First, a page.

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    1. Good story Rozzie. Ben Ean is far preferable to Barossa Pearl.......I think.

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  13. I know nothing about wines apart from the fact I don't like any. I do recall having a taste of Porphyry Pearl and some other wine at one time and maybe that's why I don't like wines. Or it could be the glasses. I recently discovered that certain wines should be drunk from certain glasses and my younger son, who likes his wines, confirms this. At a cellar door once he was given a taste of something and declared it terrible, then given a taste of the same wine in the "proper" glass and he says the difference is
    amazing. I've only ever tasted in old jam jar glasses, like the ones where you lever off the lid, use up the jam then wash the jar and use it as a glass.

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    1. River, that's interesting about the glasses. Some cellar doors used to use plastic glasses and I can imagine wine tasting differently when served in plastic.

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  14. I'm guilty of having drunk Mateus, Blue Nun, and Yellow Tail in my time. But that was all a long time ago.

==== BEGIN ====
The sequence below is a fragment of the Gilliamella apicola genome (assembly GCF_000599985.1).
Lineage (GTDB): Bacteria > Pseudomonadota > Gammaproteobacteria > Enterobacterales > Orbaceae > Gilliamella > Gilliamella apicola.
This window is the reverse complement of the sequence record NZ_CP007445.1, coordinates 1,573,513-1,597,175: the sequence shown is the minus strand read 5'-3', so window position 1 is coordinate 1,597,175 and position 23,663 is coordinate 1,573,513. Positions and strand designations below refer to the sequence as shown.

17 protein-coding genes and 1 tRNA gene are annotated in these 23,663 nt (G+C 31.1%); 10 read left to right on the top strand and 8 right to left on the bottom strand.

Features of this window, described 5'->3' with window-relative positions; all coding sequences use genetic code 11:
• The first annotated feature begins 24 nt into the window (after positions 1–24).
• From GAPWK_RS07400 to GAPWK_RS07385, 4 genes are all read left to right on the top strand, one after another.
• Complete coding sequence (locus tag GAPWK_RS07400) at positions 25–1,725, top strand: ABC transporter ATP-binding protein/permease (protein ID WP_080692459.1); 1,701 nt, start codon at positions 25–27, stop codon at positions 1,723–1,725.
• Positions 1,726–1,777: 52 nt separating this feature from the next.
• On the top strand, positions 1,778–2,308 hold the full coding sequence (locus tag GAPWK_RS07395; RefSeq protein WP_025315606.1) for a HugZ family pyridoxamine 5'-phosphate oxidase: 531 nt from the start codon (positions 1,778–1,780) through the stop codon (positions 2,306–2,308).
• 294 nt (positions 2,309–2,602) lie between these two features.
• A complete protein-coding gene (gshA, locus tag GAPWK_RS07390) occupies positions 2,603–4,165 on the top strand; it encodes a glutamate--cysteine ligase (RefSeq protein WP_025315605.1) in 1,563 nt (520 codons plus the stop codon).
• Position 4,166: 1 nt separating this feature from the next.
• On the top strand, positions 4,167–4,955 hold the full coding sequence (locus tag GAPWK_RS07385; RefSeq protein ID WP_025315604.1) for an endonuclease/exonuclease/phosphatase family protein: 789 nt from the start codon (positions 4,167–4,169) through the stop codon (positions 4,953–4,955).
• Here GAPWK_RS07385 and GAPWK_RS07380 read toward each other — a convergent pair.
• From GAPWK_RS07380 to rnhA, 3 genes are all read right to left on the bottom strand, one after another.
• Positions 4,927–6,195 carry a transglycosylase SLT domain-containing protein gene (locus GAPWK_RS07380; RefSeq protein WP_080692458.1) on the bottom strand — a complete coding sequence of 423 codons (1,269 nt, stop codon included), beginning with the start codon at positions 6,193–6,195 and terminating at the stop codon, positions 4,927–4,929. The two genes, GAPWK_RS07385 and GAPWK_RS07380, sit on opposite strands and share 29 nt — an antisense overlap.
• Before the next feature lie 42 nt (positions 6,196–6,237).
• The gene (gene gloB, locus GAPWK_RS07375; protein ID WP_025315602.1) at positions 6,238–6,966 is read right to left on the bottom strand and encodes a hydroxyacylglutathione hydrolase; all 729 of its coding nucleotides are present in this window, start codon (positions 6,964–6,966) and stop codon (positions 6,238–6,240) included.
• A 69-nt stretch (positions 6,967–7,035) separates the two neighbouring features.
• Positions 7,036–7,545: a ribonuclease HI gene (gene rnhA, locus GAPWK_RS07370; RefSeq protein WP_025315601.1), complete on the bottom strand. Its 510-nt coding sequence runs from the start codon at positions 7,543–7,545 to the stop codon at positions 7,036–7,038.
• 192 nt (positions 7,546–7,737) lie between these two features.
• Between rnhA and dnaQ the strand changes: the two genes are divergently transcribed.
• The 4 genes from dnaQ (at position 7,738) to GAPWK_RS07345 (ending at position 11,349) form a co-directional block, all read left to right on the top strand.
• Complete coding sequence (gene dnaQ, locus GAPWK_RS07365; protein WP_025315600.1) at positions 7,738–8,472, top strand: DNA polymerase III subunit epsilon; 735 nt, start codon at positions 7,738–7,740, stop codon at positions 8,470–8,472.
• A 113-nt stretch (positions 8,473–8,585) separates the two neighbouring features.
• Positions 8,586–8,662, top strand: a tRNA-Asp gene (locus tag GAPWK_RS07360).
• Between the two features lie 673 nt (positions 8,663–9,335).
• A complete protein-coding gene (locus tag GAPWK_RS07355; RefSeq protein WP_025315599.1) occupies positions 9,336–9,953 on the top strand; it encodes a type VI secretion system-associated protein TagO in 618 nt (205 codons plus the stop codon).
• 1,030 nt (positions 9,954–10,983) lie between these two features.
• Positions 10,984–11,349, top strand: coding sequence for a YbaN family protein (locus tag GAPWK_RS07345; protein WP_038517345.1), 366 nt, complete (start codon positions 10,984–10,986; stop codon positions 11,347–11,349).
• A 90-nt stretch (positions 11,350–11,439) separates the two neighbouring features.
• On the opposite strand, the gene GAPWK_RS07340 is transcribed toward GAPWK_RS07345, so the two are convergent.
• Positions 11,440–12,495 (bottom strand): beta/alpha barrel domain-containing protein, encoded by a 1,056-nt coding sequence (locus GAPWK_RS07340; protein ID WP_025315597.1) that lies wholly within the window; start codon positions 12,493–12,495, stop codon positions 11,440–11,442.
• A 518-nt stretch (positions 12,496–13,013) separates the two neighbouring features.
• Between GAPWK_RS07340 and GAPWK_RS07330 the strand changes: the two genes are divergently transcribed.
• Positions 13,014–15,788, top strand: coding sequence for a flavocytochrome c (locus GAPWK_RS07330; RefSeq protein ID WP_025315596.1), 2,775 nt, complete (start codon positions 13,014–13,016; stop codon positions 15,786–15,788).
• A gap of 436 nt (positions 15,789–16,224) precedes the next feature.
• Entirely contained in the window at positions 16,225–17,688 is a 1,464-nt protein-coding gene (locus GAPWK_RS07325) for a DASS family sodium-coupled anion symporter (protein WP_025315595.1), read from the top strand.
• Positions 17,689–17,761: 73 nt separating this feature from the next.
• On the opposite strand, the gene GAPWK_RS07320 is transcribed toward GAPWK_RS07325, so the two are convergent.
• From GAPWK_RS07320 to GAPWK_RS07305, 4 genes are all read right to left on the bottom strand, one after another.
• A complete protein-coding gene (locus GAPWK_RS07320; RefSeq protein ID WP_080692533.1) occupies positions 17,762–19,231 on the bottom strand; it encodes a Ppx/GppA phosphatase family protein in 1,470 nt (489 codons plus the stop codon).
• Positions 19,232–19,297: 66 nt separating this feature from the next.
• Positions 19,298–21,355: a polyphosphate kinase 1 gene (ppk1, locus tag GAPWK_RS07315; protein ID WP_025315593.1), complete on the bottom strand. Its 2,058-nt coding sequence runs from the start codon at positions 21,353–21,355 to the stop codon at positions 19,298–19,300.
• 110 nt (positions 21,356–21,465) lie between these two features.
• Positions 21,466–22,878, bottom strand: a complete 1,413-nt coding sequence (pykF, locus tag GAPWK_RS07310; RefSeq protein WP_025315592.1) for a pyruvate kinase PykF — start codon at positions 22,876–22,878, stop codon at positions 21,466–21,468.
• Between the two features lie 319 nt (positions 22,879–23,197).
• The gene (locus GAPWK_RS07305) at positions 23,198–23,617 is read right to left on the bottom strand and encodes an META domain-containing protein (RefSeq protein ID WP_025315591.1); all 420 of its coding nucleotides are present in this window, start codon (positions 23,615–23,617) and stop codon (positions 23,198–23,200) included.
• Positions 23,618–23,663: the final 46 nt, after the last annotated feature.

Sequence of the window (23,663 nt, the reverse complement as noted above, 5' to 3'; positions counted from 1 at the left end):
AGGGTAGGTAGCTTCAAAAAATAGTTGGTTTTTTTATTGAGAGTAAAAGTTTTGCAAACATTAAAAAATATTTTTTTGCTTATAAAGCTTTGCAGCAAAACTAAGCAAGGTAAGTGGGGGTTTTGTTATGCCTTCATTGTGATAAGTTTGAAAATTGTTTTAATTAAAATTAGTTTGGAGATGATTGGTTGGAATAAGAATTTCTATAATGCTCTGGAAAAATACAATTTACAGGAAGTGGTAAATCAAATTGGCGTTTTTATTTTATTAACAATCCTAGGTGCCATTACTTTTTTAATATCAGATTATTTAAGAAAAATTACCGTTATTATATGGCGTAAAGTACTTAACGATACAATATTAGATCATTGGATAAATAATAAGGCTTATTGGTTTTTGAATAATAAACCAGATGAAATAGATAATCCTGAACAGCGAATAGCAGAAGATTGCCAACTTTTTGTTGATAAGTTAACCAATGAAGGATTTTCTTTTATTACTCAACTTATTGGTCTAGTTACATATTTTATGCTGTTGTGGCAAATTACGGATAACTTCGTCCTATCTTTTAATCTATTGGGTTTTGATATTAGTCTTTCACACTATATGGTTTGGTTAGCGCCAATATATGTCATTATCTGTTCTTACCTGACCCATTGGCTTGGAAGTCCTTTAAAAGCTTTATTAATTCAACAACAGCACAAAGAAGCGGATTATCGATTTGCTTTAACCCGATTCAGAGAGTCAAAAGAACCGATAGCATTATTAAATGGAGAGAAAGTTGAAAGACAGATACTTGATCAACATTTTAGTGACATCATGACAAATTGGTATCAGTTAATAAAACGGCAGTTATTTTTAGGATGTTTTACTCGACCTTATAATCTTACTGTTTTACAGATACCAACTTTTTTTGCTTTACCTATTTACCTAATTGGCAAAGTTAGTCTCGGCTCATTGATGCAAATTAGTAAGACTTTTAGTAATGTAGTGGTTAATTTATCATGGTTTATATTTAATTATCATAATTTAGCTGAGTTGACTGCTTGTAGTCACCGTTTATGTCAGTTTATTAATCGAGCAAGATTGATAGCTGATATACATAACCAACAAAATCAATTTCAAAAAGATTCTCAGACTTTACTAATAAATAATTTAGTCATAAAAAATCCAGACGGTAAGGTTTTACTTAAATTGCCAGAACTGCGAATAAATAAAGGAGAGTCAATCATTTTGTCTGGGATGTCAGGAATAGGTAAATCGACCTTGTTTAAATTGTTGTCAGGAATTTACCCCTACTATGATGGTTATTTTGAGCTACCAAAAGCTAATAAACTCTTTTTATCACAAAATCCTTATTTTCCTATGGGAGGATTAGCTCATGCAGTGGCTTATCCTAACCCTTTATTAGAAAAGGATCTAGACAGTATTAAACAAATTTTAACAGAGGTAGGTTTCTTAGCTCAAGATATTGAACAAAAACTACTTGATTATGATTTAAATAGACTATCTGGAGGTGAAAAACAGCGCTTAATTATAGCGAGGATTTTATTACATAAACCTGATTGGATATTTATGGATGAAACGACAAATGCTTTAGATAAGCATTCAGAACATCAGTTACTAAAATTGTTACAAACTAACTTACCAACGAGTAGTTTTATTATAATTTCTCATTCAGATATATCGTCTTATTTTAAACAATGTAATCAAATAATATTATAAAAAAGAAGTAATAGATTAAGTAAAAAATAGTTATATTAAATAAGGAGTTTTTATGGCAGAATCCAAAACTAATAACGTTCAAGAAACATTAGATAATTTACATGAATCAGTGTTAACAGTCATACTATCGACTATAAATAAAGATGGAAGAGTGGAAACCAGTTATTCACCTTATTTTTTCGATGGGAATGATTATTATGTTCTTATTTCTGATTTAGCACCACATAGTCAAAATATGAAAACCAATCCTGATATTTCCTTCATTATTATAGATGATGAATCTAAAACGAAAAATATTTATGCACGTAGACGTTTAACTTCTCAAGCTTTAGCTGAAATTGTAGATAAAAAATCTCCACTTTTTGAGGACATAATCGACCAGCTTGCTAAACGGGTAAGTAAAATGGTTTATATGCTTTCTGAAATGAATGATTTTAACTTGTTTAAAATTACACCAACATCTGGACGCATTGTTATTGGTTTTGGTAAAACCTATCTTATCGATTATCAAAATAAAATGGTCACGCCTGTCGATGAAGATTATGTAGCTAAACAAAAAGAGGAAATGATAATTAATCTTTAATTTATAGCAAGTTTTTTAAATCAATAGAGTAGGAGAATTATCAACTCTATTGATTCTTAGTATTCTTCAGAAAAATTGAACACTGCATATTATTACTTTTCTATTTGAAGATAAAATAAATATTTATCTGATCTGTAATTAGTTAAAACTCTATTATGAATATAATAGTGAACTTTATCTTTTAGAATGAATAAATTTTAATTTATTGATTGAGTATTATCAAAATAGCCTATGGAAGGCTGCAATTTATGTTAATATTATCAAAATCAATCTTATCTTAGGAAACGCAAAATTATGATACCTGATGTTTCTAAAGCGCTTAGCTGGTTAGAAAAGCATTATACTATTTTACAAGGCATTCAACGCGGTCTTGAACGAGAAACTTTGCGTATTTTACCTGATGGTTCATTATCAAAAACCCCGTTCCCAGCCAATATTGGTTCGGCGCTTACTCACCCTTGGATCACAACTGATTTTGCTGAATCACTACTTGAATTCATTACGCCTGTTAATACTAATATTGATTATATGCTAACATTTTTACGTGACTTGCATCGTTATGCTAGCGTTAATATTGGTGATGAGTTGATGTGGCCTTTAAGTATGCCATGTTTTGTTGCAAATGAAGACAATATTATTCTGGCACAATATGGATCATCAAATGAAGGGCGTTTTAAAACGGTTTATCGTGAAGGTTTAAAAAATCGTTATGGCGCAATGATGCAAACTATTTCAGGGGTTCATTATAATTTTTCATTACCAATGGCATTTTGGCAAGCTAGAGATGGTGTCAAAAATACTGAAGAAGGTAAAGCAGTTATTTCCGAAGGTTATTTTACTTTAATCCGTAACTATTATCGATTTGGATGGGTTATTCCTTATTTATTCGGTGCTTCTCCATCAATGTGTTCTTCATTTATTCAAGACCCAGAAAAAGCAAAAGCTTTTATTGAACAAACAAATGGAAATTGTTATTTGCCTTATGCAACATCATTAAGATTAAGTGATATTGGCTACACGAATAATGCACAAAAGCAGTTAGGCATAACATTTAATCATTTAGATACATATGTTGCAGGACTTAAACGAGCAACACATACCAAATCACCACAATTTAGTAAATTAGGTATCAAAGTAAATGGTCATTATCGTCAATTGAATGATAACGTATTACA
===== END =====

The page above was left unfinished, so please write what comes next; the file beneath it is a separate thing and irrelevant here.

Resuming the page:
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    1. Walt, and I am sure you would never attempt to share any now with your neighbours.

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  15. Ripple and Thunderbird were both fortified wines sold by California's Ernest & Julio Gallo Winery. Ripple was also carbonated, while Thunderbird was flavored. The company's success was apparently built on the back of Thunderbird, sold with this catchy jingle:

    "What’s the word? Thunderbird!
    How’s it sold? Good and cold.
    What’s the jive? Bird’s alive.
    What’s the price? Thirty twice."
    —1957 radio jingle

    I remember hearing dismissive jokes about Thunderbird in the 1970's. There are some really funny, if also disturbing, stories about the marketing of Thunderbird at https://drunkard.com/whats-the-word-thunderbird/